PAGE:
As the pharmaceutical industry churns out more cancer treatments, a new analysis finds that oncologists who receive payments over an extended period of time — mostly for speaking or consulting — are much more likely to prescribe a medicine made by the company that writes them a check.

The physicians treating kidney and lung cancer as well as chronic myeloid leukemia typically wrote more prescriptions for drugs made by a company that paid them over a three-year period, according to the findings, which were published in The Oncologist. However, a cause-and-effect relationship was not established and the same sort of association was not found among doctors who treated prostate cancer.

Unlock this article by subscribing to STAT Plus and enjoy your first 30 days free!


What is it?

STAT Plus is a premium subscription that delivers daily market-moving biopharma coverage and in-depth science reporting from a team with decades of industry experience.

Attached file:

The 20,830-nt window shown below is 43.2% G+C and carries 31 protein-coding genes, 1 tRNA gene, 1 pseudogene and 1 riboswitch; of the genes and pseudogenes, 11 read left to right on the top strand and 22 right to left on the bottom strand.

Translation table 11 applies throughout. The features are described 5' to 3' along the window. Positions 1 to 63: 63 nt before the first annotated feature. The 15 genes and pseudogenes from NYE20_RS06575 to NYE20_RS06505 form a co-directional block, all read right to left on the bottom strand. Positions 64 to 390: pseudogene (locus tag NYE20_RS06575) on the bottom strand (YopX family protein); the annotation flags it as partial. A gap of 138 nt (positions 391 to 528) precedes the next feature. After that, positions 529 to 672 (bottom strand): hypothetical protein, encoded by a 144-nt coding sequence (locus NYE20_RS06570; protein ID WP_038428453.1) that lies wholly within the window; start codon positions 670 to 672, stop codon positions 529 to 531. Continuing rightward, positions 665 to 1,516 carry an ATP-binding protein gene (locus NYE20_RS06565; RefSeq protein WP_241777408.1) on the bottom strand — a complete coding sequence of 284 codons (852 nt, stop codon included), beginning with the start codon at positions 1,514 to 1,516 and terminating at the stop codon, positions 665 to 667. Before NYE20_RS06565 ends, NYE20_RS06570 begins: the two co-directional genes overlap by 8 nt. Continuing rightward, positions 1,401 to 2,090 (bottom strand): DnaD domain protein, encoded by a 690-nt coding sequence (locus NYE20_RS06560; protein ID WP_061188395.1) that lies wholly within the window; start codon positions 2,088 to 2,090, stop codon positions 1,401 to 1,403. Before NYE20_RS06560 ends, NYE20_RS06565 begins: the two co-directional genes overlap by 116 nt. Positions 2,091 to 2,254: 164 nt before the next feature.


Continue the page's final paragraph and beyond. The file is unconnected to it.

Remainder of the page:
What's included?

  • Authoritative biopharma coverage and analysis, interviews with industry pioneers, policy analysis, and first looks at cutting edge laboratories and early stage research
  • Subscriber-only networking events and panel discussions across the country
  • Monthly subscriber-only live chats with our reporters and experts in the field
  • Discounted tickets to industry events and early-bird access to industry reports

Leave a Comment

Please enter your name.
Please enter a comment.

  • There is an old saying “Propinquity breeds attraction.” These payments may cause a focus that keeps the Rx more in mid, giving more opportunity to find value in the treatment. (One that is stronger than simply the ‘food and beverage’ one.)
    As a quasi-cynic, I would further postulate that the flow of information would tend to focus on value / safety, rather than ‘merely anecdotal’ reports of side effects? Or at least, one would wonder.

Sign up for our Daily Recap newsletter

A roundup of STAT’s top stories of the day in science and medicine

Privacy Policy